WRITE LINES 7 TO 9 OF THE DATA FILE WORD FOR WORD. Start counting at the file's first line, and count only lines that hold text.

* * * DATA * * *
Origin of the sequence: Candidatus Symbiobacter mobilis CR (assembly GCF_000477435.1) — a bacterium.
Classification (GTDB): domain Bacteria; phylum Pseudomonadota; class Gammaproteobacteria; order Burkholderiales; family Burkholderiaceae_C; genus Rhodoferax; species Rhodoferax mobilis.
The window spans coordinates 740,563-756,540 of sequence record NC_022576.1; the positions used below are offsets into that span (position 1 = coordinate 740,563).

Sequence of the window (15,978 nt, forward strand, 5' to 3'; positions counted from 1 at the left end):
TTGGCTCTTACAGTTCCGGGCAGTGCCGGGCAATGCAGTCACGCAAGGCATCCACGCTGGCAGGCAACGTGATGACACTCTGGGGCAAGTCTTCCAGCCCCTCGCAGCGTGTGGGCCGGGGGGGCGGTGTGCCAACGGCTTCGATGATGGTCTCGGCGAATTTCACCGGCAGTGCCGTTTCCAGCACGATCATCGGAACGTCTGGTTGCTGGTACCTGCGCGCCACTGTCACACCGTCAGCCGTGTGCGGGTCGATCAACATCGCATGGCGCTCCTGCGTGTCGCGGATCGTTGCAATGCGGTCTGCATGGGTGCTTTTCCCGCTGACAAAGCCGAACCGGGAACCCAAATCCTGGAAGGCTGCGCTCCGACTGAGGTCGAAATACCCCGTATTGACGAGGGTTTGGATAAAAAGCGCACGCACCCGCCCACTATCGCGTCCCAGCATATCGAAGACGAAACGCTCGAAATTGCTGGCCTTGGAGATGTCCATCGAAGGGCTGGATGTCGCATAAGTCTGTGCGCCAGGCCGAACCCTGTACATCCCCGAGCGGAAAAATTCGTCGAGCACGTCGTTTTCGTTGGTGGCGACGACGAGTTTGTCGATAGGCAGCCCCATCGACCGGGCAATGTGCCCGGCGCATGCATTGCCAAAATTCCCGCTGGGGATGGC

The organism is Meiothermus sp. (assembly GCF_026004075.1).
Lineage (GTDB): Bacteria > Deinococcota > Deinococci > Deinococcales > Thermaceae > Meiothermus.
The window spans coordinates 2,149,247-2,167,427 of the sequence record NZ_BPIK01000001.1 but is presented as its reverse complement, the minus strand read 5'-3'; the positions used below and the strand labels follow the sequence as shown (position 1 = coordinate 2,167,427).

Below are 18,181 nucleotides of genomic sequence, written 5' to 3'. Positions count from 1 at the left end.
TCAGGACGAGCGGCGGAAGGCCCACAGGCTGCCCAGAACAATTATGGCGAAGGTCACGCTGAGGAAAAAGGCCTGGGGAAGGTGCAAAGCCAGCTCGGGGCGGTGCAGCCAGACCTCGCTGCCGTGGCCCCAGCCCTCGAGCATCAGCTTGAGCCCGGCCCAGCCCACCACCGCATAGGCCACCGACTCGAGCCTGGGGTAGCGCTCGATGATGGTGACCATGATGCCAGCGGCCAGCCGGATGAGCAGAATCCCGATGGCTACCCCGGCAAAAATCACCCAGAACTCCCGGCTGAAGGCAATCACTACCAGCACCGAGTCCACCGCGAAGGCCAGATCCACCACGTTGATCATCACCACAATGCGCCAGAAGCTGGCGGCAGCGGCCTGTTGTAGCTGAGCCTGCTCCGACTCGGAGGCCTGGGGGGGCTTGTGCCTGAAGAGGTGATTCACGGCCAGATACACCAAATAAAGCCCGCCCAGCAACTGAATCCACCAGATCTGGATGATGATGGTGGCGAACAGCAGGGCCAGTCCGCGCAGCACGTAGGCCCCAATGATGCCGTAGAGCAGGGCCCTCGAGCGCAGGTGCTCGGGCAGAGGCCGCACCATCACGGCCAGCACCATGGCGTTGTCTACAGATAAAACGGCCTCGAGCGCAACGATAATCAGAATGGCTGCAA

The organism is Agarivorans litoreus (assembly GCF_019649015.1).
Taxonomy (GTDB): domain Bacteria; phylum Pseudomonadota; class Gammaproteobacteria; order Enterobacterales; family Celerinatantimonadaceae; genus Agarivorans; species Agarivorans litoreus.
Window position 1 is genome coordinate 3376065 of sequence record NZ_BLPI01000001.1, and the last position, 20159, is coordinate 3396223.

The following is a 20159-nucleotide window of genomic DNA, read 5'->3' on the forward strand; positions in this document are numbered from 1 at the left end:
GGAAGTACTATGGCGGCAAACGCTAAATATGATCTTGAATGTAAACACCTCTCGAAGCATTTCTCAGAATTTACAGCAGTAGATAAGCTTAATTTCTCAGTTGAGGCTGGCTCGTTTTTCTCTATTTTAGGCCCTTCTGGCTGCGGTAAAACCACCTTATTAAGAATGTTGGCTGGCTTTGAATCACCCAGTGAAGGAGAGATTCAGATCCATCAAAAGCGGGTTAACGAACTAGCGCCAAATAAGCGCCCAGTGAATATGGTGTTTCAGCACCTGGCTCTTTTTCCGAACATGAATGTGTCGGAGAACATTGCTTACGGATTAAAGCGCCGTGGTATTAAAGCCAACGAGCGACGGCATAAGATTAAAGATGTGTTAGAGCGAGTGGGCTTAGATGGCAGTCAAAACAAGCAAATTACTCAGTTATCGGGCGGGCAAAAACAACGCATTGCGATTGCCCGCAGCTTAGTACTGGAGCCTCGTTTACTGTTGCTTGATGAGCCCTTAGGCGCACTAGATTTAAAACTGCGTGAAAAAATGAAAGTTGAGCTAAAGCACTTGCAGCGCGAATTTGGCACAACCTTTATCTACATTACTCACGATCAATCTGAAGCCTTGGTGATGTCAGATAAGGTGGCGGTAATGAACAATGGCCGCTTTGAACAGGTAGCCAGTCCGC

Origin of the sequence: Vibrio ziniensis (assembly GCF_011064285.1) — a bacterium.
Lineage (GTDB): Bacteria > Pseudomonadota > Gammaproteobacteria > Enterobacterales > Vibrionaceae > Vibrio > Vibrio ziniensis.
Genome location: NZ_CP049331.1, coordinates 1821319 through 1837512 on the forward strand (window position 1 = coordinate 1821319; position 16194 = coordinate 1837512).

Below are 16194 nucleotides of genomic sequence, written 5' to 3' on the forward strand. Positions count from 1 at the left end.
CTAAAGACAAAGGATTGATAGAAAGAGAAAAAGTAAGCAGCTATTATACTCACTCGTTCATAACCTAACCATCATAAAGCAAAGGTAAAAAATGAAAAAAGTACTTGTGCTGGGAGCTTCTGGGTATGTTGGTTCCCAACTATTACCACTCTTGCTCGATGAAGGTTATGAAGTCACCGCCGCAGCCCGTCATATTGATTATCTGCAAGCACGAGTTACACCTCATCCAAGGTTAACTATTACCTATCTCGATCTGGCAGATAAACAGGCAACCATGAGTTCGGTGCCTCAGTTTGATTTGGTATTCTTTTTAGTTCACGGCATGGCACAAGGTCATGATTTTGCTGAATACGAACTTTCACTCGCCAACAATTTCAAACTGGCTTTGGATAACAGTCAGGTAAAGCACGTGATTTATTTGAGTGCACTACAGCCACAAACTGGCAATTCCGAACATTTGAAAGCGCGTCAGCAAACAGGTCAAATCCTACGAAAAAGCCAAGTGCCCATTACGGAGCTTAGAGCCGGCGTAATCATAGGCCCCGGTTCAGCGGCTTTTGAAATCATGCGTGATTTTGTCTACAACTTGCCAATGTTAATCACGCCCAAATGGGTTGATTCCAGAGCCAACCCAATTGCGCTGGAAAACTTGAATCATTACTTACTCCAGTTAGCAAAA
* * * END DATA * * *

Lineage (GTDB): Bacteria > Deinococcota > Deinococci > Deinococcales > Thermaceae > Meiothermus.
The window spans coordinates 2,149,247-2,167,427 of the sequence record NZ_BPIK01000001.1 but is presented as its reverse complement, the minus strand read 5'-3'; the positions used below and the strand labels follow the sequence as shown (position 1 = coordinate 2,167,427).

Below are 18,181 nucleotides of genomic sequence, written 5' to 3'. Positions count from 1 at the left end.